Tuesday, April 24, 2012

Four factors for heightened leadership mojo

General Sherman Monument, Central Park NYC by johnleesandiego
General Sherman Monument, Central Park NYC,
a photo by 
johnleesandiego on Flickr. 
In your life as a leader, have you ever felt like you were galloping along on a powerful horse - maybe even with angels paving the way for you?  In those moments of leadership mojo it feels thrilling to step out into the unknown and take a risk.  Your gut tells you that it's going to work, that you're going to prevail and the mission will be accomplished.  In spades.

You know that not every day is like those heightened mojo days.  But it sure would be great to be able to bring those empowering factors together - on purpose, so that your leadership mojo is by design, not by accident.


  1. Connection with a purpose - It all starts with the vision, one that inspires you.  Your purpose is strengthened by envisioning it in detail, engaging all of your senses in it.  See yourself already there.  What does it look like, smell like, feel like?  What is the location, and what is the temperature?  What are you doing physically, and who else is there with you?  What are the rewards associated with the achievement of your purpose?  And what are the benefits that you (or others you care about) derive from those rewards?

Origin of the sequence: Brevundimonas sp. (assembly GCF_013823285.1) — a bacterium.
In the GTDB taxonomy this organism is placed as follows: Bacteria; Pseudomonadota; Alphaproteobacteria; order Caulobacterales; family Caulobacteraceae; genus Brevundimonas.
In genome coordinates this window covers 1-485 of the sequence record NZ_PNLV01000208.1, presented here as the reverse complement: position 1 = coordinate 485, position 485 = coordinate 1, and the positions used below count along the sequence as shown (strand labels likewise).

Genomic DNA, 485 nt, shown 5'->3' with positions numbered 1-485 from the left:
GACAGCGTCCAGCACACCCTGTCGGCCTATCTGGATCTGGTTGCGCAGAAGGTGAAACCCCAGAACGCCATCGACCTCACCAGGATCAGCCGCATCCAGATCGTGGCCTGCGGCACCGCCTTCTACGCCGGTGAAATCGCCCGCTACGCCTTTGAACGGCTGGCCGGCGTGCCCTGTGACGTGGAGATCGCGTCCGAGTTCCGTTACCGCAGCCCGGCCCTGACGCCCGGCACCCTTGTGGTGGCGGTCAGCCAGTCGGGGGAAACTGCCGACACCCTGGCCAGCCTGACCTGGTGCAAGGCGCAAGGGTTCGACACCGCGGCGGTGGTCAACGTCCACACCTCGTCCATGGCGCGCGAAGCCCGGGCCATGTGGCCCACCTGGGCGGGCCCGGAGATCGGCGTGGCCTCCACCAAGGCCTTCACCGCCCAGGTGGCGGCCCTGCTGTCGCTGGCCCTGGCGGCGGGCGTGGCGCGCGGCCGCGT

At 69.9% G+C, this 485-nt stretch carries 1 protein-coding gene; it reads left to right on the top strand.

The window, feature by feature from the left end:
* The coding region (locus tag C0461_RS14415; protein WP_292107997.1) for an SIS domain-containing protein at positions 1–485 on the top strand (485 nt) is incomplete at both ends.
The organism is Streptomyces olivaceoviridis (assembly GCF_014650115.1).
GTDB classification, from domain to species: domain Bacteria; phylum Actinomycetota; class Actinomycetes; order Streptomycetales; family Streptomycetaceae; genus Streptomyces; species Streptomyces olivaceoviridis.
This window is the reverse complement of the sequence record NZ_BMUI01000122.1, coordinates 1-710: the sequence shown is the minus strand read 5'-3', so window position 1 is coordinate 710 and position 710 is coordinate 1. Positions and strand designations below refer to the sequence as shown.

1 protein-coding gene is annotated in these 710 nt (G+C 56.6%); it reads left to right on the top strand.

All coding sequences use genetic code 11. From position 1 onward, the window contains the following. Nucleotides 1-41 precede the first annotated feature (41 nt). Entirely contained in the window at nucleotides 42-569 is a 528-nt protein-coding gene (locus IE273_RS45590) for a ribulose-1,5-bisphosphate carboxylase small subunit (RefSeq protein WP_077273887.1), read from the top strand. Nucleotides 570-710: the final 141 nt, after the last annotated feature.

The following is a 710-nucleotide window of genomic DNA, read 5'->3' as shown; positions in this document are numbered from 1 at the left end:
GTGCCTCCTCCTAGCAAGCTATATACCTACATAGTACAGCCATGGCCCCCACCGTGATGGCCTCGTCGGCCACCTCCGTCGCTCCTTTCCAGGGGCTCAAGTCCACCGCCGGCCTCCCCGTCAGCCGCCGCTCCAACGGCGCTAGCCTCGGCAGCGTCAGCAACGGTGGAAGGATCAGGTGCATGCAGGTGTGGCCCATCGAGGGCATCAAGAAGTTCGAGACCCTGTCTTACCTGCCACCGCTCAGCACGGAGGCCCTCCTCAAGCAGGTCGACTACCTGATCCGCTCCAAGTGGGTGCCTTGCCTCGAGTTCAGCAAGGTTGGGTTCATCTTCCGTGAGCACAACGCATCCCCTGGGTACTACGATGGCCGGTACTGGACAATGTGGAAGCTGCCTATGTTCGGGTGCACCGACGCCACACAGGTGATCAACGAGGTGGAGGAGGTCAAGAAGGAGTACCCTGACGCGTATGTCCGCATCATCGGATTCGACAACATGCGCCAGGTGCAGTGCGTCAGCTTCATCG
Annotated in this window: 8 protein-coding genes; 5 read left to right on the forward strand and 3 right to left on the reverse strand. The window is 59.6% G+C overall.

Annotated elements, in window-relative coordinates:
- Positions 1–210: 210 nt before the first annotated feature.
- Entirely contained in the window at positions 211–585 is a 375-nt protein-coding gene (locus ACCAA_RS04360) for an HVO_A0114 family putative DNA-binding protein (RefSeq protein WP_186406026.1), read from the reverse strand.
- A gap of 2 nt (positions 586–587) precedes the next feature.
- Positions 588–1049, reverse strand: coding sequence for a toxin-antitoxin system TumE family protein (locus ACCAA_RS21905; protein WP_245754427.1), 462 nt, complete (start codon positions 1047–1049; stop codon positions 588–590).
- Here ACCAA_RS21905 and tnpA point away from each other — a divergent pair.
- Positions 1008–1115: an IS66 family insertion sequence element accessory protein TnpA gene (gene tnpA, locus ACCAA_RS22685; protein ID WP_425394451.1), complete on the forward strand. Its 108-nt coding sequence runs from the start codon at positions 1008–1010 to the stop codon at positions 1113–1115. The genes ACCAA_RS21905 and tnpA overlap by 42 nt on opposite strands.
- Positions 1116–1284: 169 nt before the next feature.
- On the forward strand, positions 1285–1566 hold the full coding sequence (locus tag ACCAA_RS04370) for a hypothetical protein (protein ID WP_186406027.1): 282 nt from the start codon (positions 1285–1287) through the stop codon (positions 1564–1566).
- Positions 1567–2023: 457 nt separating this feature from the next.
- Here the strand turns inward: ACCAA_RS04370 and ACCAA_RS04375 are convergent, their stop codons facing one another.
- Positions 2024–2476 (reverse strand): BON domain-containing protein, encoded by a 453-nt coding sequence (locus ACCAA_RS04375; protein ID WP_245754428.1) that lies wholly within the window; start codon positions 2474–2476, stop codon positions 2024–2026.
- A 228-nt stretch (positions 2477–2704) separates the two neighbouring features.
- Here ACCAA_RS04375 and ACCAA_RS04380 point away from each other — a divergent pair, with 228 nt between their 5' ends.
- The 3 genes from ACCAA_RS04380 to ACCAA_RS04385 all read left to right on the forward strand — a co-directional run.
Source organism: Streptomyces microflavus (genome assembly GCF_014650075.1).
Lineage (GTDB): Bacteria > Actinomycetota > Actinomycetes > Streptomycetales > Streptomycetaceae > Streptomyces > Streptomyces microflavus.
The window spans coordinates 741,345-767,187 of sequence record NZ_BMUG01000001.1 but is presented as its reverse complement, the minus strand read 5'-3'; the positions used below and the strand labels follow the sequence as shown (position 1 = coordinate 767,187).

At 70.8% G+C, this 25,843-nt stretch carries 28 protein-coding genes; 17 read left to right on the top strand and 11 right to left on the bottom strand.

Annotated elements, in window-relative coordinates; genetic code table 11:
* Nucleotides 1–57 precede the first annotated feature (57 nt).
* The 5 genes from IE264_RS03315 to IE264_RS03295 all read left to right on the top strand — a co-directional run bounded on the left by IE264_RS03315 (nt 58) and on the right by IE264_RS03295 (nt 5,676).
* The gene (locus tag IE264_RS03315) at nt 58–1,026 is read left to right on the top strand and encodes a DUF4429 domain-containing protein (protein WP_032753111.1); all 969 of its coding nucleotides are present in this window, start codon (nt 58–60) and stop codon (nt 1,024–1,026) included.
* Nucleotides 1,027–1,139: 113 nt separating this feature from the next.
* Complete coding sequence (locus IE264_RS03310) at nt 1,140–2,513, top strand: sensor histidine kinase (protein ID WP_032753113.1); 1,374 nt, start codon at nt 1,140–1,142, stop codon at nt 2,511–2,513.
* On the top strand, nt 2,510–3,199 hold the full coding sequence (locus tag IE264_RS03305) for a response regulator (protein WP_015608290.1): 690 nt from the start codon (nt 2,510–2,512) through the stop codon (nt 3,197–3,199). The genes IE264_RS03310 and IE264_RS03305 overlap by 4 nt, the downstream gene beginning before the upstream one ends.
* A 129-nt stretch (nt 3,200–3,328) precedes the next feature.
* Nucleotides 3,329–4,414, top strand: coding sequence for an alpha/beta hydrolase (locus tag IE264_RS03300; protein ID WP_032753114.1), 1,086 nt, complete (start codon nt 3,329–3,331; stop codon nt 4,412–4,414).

2. A game plan - Belief in the purpose, in the vision, is directly related to you having a plan to get there.  This isn't all hearts and flowers.  Your game plan considers known and potential obstacles, and incorporates strategies for getting past them.  A solid game plan lays out the ways in which you take tangible steps toward your desired end.
  3. Relationships - You might be the person at the front of the line, but you likely won't do it alone.  You'll need people on your team, resources for knowledge, and connections with individuals beyond your immediate circle who can help you take the next step on your journey.  These relationships aren't built instantaneously.  They require an investment from you now to build capacity for later.  When you have invested in building relationships you have freed yourself from the need to know it all or do it all yourself. Relationships multiply your strength.